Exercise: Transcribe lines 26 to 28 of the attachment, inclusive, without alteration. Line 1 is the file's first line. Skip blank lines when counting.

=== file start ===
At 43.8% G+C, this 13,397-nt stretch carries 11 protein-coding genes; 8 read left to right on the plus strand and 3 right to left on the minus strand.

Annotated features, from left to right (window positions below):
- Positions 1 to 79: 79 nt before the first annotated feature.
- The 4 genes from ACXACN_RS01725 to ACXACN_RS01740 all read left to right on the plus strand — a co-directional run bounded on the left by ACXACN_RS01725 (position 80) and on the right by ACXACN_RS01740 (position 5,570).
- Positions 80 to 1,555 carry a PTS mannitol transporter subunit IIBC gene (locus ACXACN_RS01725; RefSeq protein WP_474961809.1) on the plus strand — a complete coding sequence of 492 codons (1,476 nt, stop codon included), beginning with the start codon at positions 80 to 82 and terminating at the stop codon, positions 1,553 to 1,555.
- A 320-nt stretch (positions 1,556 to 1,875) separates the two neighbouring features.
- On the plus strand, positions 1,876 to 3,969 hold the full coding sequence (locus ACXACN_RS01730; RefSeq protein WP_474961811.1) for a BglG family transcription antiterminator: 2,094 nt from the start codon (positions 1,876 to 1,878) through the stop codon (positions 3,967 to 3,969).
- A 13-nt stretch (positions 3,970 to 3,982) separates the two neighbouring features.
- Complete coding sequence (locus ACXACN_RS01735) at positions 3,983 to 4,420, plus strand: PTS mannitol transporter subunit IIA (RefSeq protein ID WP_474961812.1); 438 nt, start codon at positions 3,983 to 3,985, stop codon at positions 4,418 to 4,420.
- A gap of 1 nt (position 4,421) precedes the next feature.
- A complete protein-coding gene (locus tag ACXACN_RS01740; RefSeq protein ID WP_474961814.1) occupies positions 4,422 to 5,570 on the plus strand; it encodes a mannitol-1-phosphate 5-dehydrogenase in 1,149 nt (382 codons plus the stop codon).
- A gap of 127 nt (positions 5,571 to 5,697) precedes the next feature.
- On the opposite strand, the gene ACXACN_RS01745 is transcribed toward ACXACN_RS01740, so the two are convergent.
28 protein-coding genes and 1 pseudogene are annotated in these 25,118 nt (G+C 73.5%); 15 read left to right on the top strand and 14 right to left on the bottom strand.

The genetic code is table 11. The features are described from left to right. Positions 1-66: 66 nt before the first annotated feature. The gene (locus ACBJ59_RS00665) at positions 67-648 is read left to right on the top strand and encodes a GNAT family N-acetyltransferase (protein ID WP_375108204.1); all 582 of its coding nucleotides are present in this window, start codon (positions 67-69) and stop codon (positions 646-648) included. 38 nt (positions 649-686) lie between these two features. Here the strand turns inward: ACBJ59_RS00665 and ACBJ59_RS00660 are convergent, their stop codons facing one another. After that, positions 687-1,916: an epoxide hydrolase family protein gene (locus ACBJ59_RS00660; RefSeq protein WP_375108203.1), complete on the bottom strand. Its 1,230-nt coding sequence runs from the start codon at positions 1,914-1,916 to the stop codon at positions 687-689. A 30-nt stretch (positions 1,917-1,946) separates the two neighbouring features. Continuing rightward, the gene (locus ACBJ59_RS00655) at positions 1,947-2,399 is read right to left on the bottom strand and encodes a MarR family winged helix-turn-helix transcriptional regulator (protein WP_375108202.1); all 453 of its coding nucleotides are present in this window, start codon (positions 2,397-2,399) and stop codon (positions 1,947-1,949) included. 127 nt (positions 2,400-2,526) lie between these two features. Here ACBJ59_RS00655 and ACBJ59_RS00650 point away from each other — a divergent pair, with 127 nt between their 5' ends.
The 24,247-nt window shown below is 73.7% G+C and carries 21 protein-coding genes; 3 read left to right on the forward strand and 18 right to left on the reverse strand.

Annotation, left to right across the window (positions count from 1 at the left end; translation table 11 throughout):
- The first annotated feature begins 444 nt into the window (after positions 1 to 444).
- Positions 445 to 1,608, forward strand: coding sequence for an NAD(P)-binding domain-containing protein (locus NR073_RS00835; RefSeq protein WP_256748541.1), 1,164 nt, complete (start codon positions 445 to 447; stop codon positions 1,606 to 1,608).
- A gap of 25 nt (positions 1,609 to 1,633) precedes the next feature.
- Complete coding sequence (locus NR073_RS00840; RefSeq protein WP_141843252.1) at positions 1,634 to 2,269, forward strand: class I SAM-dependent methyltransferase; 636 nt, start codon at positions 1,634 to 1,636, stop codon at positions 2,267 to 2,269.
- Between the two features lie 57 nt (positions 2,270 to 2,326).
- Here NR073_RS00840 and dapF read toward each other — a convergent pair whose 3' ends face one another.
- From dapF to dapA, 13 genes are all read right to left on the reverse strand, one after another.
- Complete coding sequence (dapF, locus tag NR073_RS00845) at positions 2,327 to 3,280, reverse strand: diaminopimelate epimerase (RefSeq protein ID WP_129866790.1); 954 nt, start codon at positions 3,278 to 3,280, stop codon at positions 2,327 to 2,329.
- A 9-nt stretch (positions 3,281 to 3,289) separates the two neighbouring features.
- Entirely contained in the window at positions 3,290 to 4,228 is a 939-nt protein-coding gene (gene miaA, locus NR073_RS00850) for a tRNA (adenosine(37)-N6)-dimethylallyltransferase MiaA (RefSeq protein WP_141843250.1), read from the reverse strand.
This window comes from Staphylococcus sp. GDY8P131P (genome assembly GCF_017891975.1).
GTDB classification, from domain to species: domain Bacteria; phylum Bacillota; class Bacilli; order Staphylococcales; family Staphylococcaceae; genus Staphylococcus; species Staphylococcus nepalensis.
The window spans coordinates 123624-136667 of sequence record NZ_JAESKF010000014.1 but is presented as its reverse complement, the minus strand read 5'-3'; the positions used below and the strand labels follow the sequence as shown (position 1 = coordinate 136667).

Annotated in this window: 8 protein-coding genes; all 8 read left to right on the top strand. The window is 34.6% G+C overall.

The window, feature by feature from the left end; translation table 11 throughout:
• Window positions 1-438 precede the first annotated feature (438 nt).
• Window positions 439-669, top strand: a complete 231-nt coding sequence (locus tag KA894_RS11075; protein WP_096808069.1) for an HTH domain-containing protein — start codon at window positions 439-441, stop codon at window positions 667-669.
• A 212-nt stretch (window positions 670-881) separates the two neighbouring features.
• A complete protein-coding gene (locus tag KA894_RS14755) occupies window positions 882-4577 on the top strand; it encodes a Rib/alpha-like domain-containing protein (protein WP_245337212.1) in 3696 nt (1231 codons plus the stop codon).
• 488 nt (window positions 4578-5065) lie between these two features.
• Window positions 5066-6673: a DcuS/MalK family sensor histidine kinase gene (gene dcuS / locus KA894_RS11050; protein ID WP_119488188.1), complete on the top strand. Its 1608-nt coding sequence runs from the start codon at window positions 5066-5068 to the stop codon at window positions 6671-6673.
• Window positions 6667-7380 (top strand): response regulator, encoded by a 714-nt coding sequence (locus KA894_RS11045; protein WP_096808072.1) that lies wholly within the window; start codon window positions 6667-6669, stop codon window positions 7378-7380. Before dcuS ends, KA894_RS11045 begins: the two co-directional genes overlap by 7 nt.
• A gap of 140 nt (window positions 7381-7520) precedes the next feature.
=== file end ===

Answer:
- A 9-nt stretch (positions 3,281 to 3,289) separates the two neighbouring features.
- Entirely contained in the window at positions 3,290 to 4,228 is a 939-nt protein-coding gene (gene miaA, locus NR073_RS00850) for a tRNA (adenosine(37)-N6)-dimethylallyltransferase MiaA (RefSeq protein WP_141843250.1), read from the reverse strand.
This window comes from Staphylococcus sp. GDY8P131P (genome assembly GCF_017891975.1).